Saturday, July 13, 2019

Be My Love, written by Kit Pearson. Harper, 2019. $14.99 ages 12 and up

"A psychiatrist! But that's for
crazy people! Dad isn't
c - crazy!"

Crazy isn't a very helpful word,
Maisie. Your dad is obviously
deeply troubled. There's nothing
shameful about it. Lots of men
were affected badly by the war.
He should have seen someone
long ago, before he broke down."

The second world war has ended. The year is 1951. Things are beginning to return to normal for most people. For Maisie, who is 14, much is changing and causing her to worry. Her father served in the war, and has returned with lingering mental health issues following his service as a chaplain. Her friend Jim has stopped talking to her. She is not really interested in what other girls her age are doing. The icing on the cake is when she arrives at her grandparents' house on Kingfisher Island, and her lively and loving extended family are nowhere to be seen. They are away in Vancouver. As luck would have it, they will be back soon.

She has been looking forward to seeing her best friend, Una and doing all the crazy things they love to do together during their summer on the island. Even Una has changed; she is pleased to be wearing new styles in clothing and fully enraptured by an older boy, David. Maisie does her level best to keep Una close. That becomes a problem that almost ends their friendship. Can Una trust Maisie after what she did? Can Maisie let Una know exactly how she feels?

As she so deftly does in each of her wonderful books, Ms. Pearson has created a story that resonates with Maisie's struggle to find an even keel while dealing with so many changes in her life. She is strong, articulate, persistent as she tries to help her father, deal with her feelings for Una and Una and David, and find the right people to help her on her journey to becoming herself. With the realization that it is normal to feel the way she does, she becomes a more assured and understanding daughter, friend, and person. 

As happens in Ms. Pearson's stories, the historical setting is vital and enlightening. It would an excellent read in a middle years classroom to show how much certain long-held beliefs have, and continue to change.

Friday, July 12, 2019

Birds of a Feather: Bowerbirds and Me, written and illustrated by Susan Roth. Neal Porter Books, Holiday House. Penguin Random House. 2019. $24.99 ages 5 and up


"The differences between
a bowerbird and me are
fewer than you might
expect.

We are both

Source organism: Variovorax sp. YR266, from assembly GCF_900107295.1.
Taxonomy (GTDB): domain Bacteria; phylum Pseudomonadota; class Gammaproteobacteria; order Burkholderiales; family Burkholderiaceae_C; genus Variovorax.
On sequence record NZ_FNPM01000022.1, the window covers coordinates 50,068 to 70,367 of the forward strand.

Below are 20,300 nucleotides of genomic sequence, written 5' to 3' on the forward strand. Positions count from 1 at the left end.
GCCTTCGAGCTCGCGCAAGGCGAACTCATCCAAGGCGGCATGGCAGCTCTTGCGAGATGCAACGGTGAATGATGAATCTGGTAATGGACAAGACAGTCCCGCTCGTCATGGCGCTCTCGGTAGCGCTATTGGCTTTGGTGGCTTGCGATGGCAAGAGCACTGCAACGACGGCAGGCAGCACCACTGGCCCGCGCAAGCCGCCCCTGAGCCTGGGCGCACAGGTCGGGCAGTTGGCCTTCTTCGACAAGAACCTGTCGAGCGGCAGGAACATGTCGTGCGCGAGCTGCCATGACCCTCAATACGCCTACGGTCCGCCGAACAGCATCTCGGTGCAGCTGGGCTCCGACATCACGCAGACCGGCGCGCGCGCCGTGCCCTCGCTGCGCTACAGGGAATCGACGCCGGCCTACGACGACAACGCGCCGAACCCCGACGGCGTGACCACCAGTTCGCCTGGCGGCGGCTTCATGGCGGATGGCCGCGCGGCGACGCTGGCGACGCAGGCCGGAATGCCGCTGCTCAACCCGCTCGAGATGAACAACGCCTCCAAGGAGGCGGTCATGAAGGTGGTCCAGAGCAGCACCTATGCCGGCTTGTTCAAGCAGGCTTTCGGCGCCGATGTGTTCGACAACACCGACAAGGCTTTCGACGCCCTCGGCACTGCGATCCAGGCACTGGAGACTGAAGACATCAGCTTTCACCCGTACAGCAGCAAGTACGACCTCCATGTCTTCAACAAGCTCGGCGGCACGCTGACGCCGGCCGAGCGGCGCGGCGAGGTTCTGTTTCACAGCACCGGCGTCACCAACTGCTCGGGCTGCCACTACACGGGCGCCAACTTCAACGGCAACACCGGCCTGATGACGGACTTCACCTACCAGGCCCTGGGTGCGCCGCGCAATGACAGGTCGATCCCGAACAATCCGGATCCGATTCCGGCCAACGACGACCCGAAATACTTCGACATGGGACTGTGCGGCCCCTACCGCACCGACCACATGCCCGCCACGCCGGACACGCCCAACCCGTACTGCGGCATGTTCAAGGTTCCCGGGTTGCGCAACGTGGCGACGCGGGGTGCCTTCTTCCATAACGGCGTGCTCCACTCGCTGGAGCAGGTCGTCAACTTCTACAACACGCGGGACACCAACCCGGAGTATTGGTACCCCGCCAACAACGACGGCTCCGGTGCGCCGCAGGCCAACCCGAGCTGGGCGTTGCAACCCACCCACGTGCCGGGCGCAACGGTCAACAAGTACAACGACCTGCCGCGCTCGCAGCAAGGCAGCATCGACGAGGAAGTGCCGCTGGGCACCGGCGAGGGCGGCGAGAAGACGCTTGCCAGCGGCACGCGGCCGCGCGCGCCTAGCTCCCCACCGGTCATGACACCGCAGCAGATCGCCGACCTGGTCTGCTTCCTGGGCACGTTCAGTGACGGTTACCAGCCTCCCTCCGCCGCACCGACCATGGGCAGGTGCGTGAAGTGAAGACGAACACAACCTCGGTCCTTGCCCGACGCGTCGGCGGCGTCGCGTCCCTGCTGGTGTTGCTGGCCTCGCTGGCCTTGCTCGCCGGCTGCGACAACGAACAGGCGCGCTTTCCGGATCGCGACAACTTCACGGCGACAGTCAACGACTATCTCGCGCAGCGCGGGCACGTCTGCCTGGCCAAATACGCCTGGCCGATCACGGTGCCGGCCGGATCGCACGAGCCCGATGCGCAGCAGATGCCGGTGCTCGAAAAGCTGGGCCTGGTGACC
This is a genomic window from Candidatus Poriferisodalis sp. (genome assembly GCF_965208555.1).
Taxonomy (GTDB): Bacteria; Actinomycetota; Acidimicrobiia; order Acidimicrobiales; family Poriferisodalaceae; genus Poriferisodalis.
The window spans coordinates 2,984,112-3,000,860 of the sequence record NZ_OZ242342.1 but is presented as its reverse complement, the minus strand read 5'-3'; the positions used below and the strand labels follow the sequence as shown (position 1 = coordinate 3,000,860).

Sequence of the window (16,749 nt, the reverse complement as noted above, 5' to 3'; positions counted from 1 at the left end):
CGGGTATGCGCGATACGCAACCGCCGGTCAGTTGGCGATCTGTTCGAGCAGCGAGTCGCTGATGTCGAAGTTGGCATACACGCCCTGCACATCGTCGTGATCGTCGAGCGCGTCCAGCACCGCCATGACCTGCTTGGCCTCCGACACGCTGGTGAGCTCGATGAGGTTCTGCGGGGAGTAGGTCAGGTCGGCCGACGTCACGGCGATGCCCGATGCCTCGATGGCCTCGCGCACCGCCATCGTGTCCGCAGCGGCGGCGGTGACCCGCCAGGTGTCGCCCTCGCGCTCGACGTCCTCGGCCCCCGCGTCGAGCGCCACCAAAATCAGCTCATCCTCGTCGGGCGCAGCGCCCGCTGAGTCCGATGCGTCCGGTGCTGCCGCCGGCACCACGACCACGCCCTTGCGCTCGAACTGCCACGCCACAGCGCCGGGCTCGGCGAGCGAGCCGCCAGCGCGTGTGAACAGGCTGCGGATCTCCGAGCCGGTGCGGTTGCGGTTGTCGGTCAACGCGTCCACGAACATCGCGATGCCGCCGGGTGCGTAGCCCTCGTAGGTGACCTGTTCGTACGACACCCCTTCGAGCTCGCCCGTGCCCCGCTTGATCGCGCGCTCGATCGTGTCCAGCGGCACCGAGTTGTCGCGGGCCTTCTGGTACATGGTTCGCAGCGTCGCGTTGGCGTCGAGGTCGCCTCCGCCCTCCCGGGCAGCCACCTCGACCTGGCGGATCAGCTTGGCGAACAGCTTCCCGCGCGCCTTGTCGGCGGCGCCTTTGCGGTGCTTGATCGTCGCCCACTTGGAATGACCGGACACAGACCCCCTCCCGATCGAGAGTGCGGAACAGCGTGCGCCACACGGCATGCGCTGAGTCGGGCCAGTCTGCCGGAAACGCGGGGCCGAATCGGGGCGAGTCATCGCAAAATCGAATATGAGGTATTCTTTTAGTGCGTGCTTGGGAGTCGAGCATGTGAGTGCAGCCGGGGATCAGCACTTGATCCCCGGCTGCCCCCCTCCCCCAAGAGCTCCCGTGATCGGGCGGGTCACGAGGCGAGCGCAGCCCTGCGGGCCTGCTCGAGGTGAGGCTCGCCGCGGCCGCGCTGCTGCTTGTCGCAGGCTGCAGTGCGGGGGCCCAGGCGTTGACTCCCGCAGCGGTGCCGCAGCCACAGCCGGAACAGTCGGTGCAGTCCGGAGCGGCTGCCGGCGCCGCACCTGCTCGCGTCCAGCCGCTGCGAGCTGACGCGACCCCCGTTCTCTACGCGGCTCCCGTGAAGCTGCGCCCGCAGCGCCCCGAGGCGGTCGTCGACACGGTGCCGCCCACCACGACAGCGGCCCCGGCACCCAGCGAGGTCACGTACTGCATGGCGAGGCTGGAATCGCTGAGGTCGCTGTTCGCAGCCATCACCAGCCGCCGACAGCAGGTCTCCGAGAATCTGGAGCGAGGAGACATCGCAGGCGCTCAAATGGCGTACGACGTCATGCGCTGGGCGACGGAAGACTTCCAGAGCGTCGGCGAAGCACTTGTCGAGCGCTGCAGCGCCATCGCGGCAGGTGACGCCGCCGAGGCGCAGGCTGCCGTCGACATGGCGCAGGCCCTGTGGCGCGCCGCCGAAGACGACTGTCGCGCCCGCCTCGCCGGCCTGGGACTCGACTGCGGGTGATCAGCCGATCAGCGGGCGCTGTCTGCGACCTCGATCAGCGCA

collectors
of unusual,
often unrelated
stuff."

There are so many people I want to tell about this gorgeous and unusual book! So, I will start with you.

Susan Roth, a noted collage artist whose work I have admired in previous posts, immediately introduces her readers to the bowerbird and allows that they have many things in common. Each likes to collect things - things that have nothing to do with each other and that are often seen as quite amazing. Each double page spread consists of matching images of the two doing what they do best. They collect, they design, they build artful things in small spaces, each putting them together with a different purpose in mind.

Ms. Roth wants to tell a story. The bowerbird wants to attract a mate. They are always changing the design of the work they do. Their process is very similar while using comparable tools. They even want their work to stand the test of time, despite its fragility. And, they look for praise.

"Where do we get our ideas?
We get them
from the spaces we choose
for our compositions,
from our chosen materials,
and from the world around us."

As he creates his nest, she creates this book.

How stunningly beautiful and beautifully creative this book truly is. I have read it again and again, poring over its pages - always seeing something different from what I saw the last time. I will continue to do so. It is definitely a keeper!

 End matter includes facts about bowerbirds, how they work, how I work, and how we are the same. A bibliography follows and is accompanied by a clear photo of the Male Satin Bowerbird.

                                                                               

Thursday, July 11, 2019

My Grandma and Me, written by Mina Javaherbin and illustrated by Lindsey Yankey. Candlewick Press, Penguin Random House. 2019. $22.99 ages 4 and up

"We sent our baskets down
with ropes, the bread boy
placed the bread inside, and
then we hauled them up.
My grandma's basket was
so big, I could fit inside it.
I would sit in that basket
and pretend to be flying
my own plane.

My doll played, too."

In this loving tribute, the author shares stories of growing up in a house her family shared with her grandmother. Their life in Iran before the war was idyllic, the young child following in her grandma's footsteps throughout the day. They swept and cooked together, and then prayed as well. They began with prayers at dawn, a time much appreciated by both.

"Because only the two of us were up at that time,